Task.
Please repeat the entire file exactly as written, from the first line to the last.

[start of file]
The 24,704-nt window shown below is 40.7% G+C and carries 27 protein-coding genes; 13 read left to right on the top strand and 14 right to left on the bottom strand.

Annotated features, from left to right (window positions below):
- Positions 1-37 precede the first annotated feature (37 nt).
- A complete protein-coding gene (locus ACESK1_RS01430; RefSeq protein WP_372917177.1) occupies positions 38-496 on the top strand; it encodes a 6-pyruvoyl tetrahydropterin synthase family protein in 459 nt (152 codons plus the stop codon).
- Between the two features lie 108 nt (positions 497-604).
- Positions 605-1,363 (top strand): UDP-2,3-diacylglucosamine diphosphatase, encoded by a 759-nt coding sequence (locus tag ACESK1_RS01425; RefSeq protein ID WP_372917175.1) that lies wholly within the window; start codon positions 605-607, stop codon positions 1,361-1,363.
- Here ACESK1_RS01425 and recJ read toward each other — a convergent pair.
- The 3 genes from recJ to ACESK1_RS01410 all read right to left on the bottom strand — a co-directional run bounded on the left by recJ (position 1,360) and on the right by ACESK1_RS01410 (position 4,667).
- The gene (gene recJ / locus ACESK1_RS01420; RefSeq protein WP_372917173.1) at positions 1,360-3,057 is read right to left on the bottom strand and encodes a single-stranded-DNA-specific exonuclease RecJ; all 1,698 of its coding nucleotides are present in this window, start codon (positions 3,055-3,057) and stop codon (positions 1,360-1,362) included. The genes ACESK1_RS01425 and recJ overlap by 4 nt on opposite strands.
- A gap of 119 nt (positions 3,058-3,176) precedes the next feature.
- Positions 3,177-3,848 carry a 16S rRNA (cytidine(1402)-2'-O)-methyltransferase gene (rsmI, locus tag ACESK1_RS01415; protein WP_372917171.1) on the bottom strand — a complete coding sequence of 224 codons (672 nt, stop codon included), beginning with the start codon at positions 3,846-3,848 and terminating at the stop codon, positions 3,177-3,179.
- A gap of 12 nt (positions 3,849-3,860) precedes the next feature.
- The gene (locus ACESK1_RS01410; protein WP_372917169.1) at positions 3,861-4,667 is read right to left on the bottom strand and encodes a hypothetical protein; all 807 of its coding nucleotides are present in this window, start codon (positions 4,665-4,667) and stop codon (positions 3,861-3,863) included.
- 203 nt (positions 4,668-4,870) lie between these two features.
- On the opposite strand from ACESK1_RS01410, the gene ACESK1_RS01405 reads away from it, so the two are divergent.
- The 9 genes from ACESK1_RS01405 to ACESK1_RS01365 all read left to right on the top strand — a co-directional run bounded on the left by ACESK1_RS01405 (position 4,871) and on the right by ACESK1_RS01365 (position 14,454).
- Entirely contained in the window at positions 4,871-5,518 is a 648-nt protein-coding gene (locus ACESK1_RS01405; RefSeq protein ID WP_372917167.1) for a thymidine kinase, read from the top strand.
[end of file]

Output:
The 24,704-nt window shown below is 40.7% G+C and carries 27 protein-coding genes; 13 read left to right on the top strand and 14 right to left on the bottom strand.

Annotated features, from left to right (window positions below):
- Positions 1-37 precede the first annotated feature (37 nt).
- A complete protein-coding gene (locus ACESK1_RS01430; RefSeq protein WP_372917177.1) occupies positions 38-496 on the top strand; it encodes a 6-pyruvoyl tetrahydropterin synthase family protein in 459 nt (152 codons plus the stop codon).
- Between the two features lie 108 nt (positions 497-604).
- Positions 605-1,363 (top strand): UDP-2,3-diacylglucosamine diphosphatase, encoded by a 759-nt coding sequence (locus tag ACESK1_RS01425; RefSeq protein ID WP_372917175.1) that lies wholly within the window; start codon positions 605-607, stop codon positions 1,361-1,363.
- Here ACESK1_RS01425 and recJ read toward each other — a convergent pair.
- The 3 genes from recJ to ACESK1_RS01410 all read right to left on the bottom strand — a co-directional run bounded on the left by recJ (position 1,360) and on the right by ACESK1_RS01410 (position 4,667).
- The gene (gene recJ / locus ACESK1_RS01420; RefSeq protein WP_372917173.1) at positions 1,360-3,057 is read right to left on the bottom strand and encodes a single-stranded-DNA-specific exonuclease RecJ; all 1,698 of its coding nucleotides are present in this window, start codon (positions 3,055-3,057) and stop codon (positions 1,360-1,362) included. The genes ACESK1_RS01425 and recJ overlap by 4 nt on opposite strands.
- A gap of 119 nt (positions 3,058-3,176) precedes the next feature.
- Positions 3,177-3,848 carry a 16S rRNA (cytidine(1402)-2'-O)-methyltransferase gene (rsmI, locus tag ACESK1_RS01415; protein WP_372917171.1) on the bottom strand — a complete coding sequence of 224 codons (672 nt, stop codon included), beginning with the start codon at positions 3,846-3,848 and terminating at the stop codon, positions 3,177-3,179.
- A gap of 12 nt (positions 3,849-3,860) precedes the next feature.
- The gene (locus ACESK1_RS01410; protein WP_372917169.1) at positions 3,861-4,667 is read right to left on the bottom strand and encodes a hypothetical protein; all 807 of its coding nucleotides are present in this window, start codon (positions 4,665-4,667) and stop codon (positions 3,861-3,863) included.
- 203 nt (positions 4,668-4,870) lie between these two features.
- On the opposite strand from ACESK1_RS01410, the gene ACESK1_RS01405 reads away from it, so the two are divergent.
- The 9 genes from ACESK1_RS01405 to ACESK1_RS01365 all read left to right on the top strand — a co-directional run bounded on the left by ACESK1_RS01405 (position 4,871) and on the right by ACESK1_RS01365 (position 14,454).
- Entirely contained in the window at positions 4,871-5,518 is a 648-nt protein-coding gene (locus ACESK1_RS01405; RefSeq protein ID WP_372917167.1) for a thymidine kinase, read from the top strand.